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GA-Responsive Dwarfing Gene Rht12 Affects the Developmental and Agronomic Traits in Common Bread Wheat.

State Key Laboratory of Crop Stress Biology for Arid Areas and College of Agronomy, Northwest A&F University, Yangling, Shaanxi, China.
PLoS ONE (Impact Factor: 3.53). 01/2013; 8(4):e62285. DOI: 10.1371/journal.pone.0062285
Source: PubMed

ABSTRACT Opportunities exist for replacing reduced height (Rht) genes Rht-B1b and Rht-D1b with alternative dwarfing genes, such as the gibberellin-responsive gene Rht12, for bread wheat improvement. However, a comprehensive understanding of the effects and mode of action of Rht12 is lacking. In the present study, the effects of Rht12 were characterized by analyzing its effects on seeding vigour, seedling roots, leaf and stem morphology, spike development and carbohydrate assimilation and distribution. This was carried out in the four genotypes of F2:3 lines derived from a cross between Ningchun45 and Karcagi (12) in two experiments of autumn sowing and spring sowing. Rht12 significantly decreased stem length (43%∼48% for peduncle) and leaf length (25%∼30% for flag leaf) while the thickness of the internode walls and width of the leaves were increased. Though the final plant stature was shortened (40%) by Rht12, the seedling vigour, especially coleoptile length and root traits at the seedling stage, were not affected adversely. Rht12 elongated the duration of the spike development phase, improved the proportion of spike dry weight at anthesis and significantly increased floret fertility (14%) in the autumn sowing experiment. However, Rht12 delayed anthesis date by around 5 days and even the dominant Vrn-B1 allele could not compensate this negative effect. Additionally, grain size was reduced with the ability to support spike development after anthesis decreased in Rht12 lines. Finally, grain yield was similar between the dwarf and tall lines in the autumn sowing experiment. Thus, Rht12 could substantially reduce plant height without altering seeding vigour and significantly increase spikelet fertility in the favourable autumn sowing environment. The successful utilization of Rht12 in breeding programs will require careful selection since it might delay ear emergence. Nonetheless, the potential exists for wheat improvement by using Rht12.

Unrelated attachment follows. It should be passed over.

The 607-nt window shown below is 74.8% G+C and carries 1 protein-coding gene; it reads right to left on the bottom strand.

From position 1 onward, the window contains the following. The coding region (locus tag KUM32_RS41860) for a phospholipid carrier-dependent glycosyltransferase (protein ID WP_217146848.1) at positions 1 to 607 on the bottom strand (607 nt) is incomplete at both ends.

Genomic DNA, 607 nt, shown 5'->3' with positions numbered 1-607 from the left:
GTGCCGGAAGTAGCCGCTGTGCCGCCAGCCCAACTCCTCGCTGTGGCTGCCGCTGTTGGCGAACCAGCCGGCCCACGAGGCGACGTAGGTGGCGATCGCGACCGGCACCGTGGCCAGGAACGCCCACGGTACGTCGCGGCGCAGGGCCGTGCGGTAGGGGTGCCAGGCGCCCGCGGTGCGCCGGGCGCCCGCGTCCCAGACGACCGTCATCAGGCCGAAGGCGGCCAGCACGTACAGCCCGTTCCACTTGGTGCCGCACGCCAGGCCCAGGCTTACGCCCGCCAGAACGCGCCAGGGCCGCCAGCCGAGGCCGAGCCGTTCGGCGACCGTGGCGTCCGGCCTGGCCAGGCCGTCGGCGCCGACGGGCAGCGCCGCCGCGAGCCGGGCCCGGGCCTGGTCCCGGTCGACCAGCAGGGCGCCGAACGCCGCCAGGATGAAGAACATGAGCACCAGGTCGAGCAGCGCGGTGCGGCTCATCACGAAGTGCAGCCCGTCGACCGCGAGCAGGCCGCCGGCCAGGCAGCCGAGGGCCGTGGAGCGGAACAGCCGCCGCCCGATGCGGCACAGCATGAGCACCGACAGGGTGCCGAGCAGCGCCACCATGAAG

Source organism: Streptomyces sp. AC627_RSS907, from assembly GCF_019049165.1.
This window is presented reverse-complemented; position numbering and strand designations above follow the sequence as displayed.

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    ABSTRACT: The most common dwarfing genes in wheat, Rht-B1b and Rht-D1b, classified as gibberellin-insensitive (GAI) dwarfing genes due to their reduced response to exogenous GA, have been verified as encoding negative regulators of gibberellin signaling. In contrast, the response of gibberellin-responsive (GAR) dwarfing genes, such as Rht12, to exogenous GA is still unclear and the role of them, if any, in GA biosynthesis or signaling is unknown. The responses of Rht12 to exogenous GA3 were investigated on seedling vigour, spike phenological development, plant height and other agronomic traits, using F2∶3 and F3∶4 lines derived from a cross between Ningchun45 and Karcagi-12 in three experiments. The application of exogenous GA3 significantly increased coleoptile length and seedling leaf 1 length and area. While there was no significant difference between the dwarf and the tall lines at the seedling stage in the responsiveness to GA3, plant height was significantly increased, by 41 cm (53%) averaged across the three experiments, in the GA3-treated Rht12 dwarf lines. Plant height of the tall lines was not affected significantly by GA3 treatment (<10 cm increased). Plant biomass and seed size of the GA3-treated dwarf lines was significantly increased compared with untreated dwarf plants while there was no such difference in the tall lines. GA3-treated Rht12 dwarf plants with the dominant Vrn-B1 developed faster than untreated plants and reached double ridge stage 57 days, 11 days and 50 days earlier and finally flowered earlier by almost 7 days while the GA3-treated tall lines flowering only 1-2 days earlier than the untreated tall lines. Thus, it is clear that exogenous GA3 can break the masking effect of Rht12 on Vrn-B1 and also restore other characters of Rht12 to normal. It suggested that Rht12 mutants may be deficient in GA biosynthesis rather than in GA signal transduction like the GA-insensitive dwarfs.
    PLoS ONE 01/2014; 9(1):e86431. · 3.53 Impact Factor

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